Chelmsford Royal Commission

From Wikipedia, the free encyclopedia
Jump to navigation Jump to search

The Chelmsford Royal Commission (1988–1990), chaired by Justice John Patrick Slattery, was established by the New South Wales state government, ostensibly to investigate mental health services in The state. It came about only after prominent Sydney radio and television shows pressured the newly elected Health Minister, Peter Collins, to make good his promises for a Royal Commission.[citation needed] Originally, its prime focus was to have been psychosurgery at the NSW Neuropsychiatric Institute. Following media pressure it focused more on the Deep Sleep Therapy of Dr Harry Bailey, the director, from 1963 to 1979, of the state-funded Neuropsychiatric Institute and then the Chelmsford Private Hospital, a private psychiatric institution in Sydney.

Bailey committed suicide in September 1985 in response to the ongoing media exposure of his practices as well as disquiet from among the ranks of other health professionals. He wrote in his suicide note: "Let it be known that the Scientologists and the forces of madness have won".[1] However, during his period of time being a Director of Chelmsford, there were serious allegations of cover up by colleagues and serious failings of the State to investigate. Partly due to Chelmsford Royal Commission, Doctors are now mandated to report serious misconduct of colleagues.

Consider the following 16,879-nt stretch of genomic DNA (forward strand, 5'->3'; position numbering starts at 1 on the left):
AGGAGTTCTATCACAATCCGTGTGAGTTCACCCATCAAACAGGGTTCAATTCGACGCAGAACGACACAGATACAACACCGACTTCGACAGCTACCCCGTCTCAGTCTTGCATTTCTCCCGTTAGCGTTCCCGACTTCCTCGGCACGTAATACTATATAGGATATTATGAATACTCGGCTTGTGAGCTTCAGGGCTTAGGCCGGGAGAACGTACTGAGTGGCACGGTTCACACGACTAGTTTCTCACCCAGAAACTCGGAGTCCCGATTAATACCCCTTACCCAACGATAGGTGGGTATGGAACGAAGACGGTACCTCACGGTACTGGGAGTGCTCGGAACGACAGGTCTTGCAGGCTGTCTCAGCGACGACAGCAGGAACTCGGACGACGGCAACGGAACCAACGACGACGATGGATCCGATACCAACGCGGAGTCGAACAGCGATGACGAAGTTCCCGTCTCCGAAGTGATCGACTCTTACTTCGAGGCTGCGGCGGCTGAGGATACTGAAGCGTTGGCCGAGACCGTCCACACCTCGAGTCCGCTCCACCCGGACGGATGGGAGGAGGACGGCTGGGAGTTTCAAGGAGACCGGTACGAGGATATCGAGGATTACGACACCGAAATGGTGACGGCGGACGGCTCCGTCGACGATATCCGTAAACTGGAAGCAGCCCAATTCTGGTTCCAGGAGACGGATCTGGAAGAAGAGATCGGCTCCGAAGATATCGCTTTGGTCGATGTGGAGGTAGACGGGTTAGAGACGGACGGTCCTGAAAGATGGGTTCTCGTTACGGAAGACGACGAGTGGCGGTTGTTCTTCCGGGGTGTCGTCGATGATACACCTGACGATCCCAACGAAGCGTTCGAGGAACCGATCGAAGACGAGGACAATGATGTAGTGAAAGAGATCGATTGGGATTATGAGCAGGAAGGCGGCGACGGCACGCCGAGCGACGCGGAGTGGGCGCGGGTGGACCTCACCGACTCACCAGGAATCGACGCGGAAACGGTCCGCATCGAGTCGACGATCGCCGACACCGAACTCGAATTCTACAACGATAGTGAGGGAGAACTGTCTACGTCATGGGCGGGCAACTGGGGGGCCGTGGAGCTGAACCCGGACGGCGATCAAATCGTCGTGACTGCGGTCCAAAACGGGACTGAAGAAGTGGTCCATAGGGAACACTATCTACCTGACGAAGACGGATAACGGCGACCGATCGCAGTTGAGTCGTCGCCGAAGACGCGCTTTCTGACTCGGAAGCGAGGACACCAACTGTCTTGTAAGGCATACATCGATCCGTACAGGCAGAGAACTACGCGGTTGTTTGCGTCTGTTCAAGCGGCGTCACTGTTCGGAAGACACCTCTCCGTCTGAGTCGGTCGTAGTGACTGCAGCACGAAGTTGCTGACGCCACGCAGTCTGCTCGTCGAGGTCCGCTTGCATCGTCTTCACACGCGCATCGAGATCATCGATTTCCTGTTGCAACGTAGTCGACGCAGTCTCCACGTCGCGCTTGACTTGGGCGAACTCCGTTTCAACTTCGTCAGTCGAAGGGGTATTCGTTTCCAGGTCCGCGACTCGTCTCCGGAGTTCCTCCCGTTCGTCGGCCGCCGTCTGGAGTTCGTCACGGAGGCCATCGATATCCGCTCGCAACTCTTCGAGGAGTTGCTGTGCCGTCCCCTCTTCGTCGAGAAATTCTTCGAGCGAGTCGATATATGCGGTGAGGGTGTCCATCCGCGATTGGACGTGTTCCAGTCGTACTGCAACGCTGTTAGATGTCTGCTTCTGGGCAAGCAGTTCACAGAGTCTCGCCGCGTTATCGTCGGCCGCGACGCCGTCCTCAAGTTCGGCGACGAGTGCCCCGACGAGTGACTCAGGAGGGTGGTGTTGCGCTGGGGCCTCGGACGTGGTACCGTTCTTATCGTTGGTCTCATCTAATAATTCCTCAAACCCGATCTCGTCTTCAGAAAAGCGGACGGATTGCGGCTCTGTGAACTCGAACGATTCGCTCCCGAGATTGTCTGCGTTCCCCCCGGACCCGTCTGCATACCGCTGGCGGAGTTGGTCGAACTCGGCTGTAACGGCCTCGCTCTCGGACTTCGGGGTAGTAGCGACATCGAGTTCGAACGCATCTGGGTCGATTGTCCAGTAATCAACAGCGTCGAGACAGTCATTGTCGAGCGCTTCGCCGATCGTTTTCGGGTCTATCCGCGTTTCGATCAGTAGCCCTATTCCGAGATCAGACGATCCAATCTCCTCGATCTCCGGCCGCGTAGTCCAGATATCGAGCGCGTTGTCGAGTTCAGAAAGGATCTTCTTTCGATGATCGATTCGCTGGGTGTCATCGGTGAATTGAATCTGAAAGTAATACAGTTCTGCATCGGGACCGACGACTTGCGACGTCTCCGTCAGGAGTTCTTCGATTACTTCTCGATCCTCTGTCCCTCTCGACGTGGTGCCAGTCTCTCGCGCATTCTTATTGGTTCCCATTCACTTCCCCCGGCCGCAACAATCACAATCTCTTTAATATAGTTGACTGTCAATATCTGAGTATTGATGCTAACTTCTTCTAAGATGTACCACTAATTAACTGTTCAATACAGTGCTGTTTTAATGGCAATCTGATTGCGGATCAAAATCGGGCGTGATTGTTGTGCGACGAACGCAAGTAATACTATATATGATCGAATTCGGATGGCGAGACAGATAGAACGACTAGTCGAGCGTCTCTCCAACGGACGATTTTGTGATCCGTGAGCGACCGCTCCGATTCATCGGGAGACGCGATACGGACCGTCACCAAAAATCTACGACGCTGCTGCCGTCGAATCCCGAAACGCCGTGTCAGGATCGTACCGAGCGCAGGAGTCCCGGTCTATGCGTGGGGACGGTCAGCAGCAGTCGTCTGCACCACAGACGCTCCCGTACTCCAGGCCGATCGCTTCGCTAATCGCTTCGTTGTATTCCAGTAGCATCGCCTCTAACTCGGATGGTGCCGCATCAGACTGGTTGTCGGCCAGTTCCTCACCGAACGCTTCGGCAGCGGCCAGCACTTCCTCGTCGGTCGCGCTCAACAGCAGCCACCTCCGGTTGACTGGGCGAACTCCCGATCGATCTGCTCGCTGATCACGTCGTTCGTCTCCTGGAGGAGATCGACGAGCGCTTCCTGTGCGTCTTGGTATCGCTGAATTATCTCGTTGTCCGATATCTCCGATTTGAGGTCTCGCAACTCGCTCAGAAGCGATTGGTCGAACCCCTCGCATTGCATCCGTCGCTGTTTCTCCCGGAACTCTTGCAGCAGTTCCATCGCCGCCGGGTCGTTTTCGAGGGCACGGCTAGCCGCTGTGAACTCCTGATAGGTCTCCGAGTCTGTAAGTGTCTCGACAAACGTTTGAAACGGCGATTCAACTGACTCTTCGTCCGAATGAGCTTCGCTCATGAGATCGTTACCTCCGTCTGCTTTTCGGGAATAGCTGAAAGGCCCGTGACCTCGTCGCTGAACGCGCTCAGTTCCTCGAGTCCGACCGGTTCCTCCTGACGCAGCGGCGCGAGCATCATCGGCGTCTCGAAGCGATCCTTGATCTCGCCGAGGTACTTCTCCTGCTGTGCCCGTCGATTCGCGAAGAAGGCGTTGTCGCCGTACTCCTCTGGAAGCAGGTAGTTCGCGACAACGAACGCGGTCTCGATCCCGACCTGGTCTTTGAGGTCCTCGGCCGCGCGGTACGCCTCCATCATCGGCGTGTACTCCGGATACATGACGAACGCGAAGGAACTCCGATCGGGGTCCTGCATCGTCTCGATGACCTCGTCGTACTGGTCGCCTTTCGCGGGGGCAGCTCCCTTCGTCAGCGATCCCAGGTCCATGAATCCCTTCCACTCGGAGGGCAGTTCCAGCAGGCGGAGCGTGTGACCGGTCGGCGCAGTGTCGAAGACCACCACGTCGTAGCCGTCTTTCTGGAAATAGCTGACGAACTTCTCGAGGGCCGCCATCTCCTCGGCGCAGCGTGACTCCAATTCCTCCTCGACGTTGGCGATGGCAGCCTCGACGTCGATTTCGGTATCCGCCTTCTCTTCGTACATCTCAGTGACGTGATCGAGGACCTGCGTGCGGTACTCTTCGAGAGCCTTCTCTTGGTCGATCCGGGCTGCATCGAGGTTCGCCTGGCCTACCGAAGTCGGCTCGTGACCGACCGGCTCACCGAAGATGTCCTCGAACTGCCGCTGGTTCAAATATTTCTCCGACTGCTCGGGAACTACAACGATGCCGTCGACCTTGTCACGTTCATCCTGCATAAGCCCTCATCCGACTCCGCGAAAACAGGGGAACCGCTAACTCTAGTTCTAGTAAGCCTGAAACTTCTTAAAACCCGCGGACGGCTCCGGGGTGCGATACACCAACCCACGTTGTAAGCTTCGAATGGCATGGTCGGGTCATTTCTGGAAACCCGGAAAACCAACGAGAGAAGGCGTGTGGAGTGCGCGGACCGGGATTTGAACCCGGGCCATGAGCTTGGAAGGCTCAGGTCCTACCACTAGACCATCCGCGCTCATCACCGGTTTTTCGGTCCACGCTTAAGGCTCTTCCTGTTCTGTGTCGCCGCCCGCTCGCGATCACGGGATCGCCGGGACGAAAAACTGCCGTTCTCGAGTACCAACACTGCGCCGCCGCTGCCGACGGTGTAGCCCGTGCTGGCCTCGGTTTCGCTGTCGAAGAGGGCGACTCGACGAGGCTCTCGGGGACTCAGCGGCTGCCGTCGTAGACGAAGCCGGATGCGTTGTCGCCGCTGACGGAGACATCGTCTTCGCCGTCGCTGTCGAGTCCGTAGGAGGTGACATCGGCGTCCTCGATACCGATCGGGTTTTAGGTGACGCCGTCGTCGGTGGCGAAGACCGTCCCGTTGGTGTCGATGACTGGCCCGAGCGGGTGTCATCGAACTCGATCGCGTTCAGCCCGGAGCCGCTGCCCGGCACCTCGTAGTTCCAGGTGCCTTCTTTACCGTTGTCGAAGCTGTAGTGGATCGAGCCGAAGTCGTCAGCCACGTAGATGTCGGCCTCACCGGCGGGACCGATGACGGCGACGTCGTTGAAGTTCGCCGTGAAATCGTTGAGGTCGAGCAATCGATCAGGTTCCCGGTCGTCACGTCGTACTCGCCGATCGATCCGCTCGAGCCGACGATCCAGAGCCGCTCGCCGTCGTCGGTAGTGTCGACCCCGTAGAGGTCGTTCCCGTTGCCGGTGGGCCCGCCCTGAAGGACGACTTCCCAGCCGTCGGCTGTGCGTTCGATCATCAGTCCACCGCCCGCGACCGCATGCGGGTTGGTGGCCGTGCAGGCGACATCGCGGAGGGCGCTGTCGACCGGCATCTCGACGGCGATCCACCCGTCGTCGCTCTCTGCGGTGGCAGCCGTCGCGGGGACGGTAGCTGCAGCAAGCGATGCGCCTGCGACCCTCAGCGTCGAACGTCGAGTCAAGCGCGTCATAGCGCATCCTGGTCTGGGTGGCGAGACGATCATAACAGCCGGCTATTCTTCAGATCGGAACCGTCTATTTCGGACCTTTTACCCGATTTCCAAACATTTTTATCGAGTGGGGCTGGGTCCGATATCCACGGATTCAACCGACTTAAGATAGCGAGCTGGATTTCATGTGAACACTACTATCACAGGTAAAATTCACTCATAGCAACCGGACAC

The Royal Commission into Mental Health Services would expose the current bureaucracy and medical profession to scrutiny. It might "sheet home to doctors, public servants and the various medical boards the consequences of what at worst has been a cover-up, and at best has been an exercize in negligence and incompetence."[2]

The DST was Bailey's invention, a cocktail of barbiturates to put patients into a coma lasting up to 39 days, while also administering electro-convulsive therapy (ECT). Bailey likened the treatment to switching off a television; his self-developed theory was that the brain, by shutting down for an extended period, would "unlearn" habits that led to depression, addiction and other psychiatric conditions. Bailey claimed to have learnt DST from psychiatrists in Britain and Europe, though it was later found that only a mild variant was used there, sedating traumatised ex-soldiers for a few hours at a time, not the median 14 days under which Bailey and his colleague Dr John Herron subjected their 1,127 DST patients at Chelmsford between 1963 and 1979.[3]

Approximately 24 patients died under care of Bailey, after being admitted for usually non serious medical conditions (some within 4 days of being admitted), with 19 committing suicide within a year of treatment.

A Victorian private psychiatric hospital which was associated with a quasi religious sect, Newhaven, "specialised in the use of LSD and psilocybin (magic mushrooms), Deep Sleep Therapy and ECT."[4]


References[edit]

  1. ^ The Melbourne Age, 22 April 1991.
  2. ^ The Sydney Morning Herald, 17 August 1988.
  3. ^ Malcolm Knox (April 13, 2013). "The big sleep". The Age. Archived from the original on 2014-03-06.
  4. ^ A twisted controller | Herald Sun